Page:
Retaliation for Opposing Discrimination or Harassment
Retaliation is a top concern for employees who wish to do the right thing and speak out against discrimination or harassment in the workplace. Employers who retaliate against employees are intentionally making employees afraid to speak up so they can continue their unlawful employment practices. Nashville employment lawyer Curt Masker has significant experience handling retaliation claims for workers throughout Tennessee.
Federal and Tennessee law protect employees who oppose unlawful discrimination or harassment in the workplace based on age, race, color, creed, religion, national origin, sex (including pregnancy, sexual identity, and sexual orientation), and disability.
To be protected from retaliation under federal and state law, you must have engaged in “protected activity” and suffered an “adverse employment action.”Protected Activity
“Protected activity” generally means you opposed what you believed was an unlawful employment practice. While vague complaints may not constitute “protected activity,” a complaint does not need to be formal, but best practice is to always submit a complaint in writing and retain a copy for your records. Common examples of protected activity in the context of workplace discrimination or harassment include:
- Filing or threatening to file a charge of discrimination or lawsuit
- Complaining to human resources about discrimination against yourself or another
- Assisting another employee in opposing discrimination
- Providing a witness statement in a workplace investigation
Importantly, the employment practice you oppose does not need to be unlawful if you had a good faith belief that the practice is unlawful. For example, reporting potential discrimination to human resources constitutes “protected activity” even if the alleged discrimination turns out to be lawful. Also, if you act as a witness in a workplace discrimination investigation or advocate on behalf of another employee then you are likely protected as well.Adverse Employment Action
Under federal law, an adverse employment action is any harmful employer action that could “dissuade a reasonable worker from making or supporting a charge of discrimination.” Burlington N. & Santa Fe Ry. v. White, 548 U.S. 53, 57, 126 S. Ct. 2405, 2409 (2006).
Common “adverse employment actions” include:
- pay cut
- forced retirement
- constructive discharge
- undesirable transfer (work shift or location)
- denied promotion
- denied pay raise
- written reprimand
- severe threats
- filing counterclaims against an employee in court
To support a retaliation claim, you must also produce evidence that a legal connection exists between your protected activity and the adverse employment action taken against you. In defending retaliation claims, employers often claim that the employee did not engage in protected activity or, alternatively, that the decision maker who terminated the employee had no knowledge of the protected activity.
However, direct evidence of an employer’s knowledge is not required; rather, knowledge can be imputed or inferred based on factors such as the size of the employer, processes used in prior personnel decisions (including individuals who were consulted), and the timing of the adverse employment action in relation to the protected activity. Generally, the sooner the adverse action occurs after you engage in protected activity the stronger the retaliation claim. Conflicting stories often create credibility determinations for the jury to decide.Overview of Federal and Tennessee Anti-Retaliation Laws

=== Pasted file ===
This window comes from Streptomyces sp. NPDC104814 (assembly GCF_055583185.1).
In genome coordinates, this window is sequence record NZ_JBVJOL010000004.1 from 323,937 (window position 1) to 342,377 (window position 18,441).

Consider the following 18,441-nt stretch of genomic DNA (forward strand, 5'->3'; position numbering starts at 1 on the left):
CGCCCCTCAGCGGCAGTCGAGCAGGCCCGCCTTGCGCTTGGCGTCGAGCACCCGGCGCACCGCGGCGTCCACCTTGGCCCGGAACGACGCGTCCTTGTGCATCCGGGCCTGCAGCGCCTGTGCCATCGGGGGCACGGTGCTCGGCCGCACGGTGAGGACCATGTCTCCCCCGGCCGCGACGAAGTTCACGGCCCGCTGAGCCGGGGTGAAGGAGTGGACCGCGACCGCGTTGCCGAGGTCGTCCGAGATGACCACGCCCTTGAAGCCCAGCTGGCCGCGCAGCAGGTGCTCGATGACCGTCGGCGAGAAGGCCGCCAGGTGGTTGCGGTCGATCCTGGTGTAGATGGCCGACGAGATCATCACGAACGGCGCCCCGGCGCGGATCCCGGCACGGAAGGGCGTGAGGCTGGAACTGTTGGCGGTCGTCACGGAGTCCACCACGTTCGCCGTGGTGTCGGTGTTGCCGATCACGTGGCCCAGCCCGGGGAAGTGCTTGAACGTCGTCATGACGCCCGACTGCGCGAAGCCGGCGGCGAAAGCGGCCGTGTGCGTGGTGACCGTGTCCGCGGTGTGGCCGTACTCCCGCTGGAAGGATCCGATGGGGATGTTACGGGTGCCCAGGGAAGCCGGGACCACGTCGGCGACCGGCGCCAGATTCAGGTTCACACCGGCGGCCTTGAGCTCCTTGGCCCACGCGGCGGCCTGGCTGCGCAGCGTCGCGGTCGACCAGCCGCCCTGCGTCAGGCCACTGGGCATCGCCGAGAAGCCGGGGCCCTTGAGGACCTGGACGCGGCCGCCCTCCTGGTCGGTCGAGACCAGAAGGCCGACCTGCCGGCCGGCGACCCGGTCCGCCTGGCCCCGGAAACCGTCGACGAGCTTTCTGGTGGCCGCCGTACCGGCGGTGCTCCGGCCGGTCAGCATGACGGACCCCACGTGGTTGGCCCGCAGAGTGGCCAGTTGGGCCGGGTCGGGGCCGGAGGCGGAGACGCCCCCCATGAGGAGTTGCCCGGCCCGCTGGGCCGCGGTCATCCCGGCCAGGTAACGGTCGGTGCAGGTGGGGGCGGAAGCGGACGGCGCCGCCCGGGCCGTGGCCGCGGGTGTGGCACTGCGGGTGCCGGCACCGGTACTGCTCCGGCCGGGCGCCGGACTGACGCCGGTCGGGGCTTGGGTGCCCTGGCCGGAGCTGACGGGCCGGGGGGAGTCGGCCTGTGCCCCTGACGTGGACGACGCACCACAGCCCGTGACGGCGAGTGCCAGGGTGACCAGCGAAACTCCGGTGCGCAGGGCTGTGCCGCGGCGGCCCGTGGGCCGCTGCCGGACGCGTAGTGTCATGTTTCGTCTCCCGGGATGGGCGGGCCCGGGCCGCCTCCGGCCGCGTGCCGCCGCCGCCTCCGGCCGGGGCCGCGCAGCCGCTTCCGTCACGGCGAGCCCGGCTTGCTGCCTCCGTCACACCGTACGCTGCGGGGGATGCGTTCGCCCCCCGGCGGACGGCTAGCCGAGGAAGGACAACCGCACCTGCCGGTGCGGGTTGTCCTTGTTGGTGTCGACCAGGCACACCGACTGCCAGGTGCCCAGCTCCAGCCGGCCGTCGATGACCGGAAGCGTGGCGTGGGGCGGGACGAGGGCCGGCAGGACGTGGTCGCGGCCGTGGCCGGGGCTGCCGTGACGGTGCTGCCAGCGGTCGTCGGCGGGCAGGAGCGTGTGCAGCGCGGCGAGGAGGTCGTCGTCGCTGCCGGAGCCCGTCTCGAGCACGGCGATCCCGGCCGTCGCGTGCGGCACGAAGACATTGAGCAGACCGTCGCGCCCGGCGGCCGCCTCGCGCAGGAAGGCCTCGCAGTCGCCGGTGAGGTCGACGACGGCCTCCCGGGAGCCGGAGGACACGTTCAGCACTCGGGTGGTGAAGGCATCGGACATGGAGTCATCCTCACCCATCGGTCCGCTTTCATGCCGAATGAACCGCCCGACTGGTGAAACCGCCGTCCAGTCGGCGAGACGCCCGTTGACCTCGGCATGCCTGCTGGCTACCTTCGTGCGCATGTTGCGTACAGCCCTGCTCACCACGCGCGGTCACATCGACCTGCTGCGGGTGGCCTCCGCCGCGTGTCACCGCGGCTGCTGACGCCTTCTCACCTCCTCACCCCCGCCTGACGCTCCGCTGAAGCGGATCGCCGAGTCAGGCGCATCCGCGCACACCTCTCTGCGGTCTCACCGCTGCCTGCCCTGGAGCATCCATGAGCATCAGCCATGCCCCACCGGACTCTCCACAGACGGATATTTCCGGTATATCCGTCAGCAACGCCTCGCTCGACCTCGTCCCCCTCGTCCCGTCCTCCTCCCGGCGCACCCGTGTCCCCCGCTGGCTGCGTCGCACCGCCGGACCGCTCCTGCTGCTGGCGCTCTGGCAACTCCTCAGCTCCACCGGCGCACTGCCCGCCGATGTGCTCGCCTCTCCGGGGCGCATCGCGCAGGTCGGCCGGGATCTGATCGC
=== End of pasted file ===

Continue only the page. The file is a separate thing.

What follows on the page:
In Tennessee, employees are protected against retaliation for reporting discrimination or harassment by Title VII of the Civil Rights Act of 1964 (Title VII) and the Tennessee Human Rights Act (THRA). Attorney Curt Masker files retaliation complaints on behalf of Tennessee workers with the Equal Employment Opportunity Commission (EEOC), and then federal court, for claims under both Title VII and the THRA.Title VII
Title VII is a federal anti-discrimination law that applies to employees across the U.S. Title VII provides robust protections against retaliation for workers.
- Forbids employers from taking any “adverse employment action” against an employee for opposing an unlawful employment practice or participating in a Title VII investigation, proceeding, or hearing. 42 U.S.C. § 2000e-3(a).
- Applies to current or former employers with 15 or more employees
- Requires a Charge of Discrimination be filed with the Equal Employment Opportunity Commission as a mandatory prerequisite before bringing suit in court
- 300 day statute of limitation for non-federal workers in Tennessee (45 days for federal employees)
- Permits recovery of back pay, front pay, emotional pain and suffering damages, punitive damages, and attorney’s fees and costs
- Damages for emotional pain, and to punish the employer, are capped
The THRA is Tennessee’s anti-discrimination law that prohibits discriminatory behaviors in the workplace.
- Forbids retaliation against employees who oppose discriminatory practices in the workplace. Tenn. Code Ann. § 4-21-301.
- Generally construed identically with Title VII
- Applies to current or former employers with 8 or more employees in Tennessee
- Tennessee Human Rights Commission can investigate complaints, but filing a charge is optional (one year statute of limitation)
- Permits recovery of similar damages available under Title VII but no punitive damages
- Damages for emotional pain and suffering are capped
You deserve maximum compensation for the retaliation you suffered. Contact experienced employment lawyer Curt Masker at 866-931-0146 or email him for an online case review.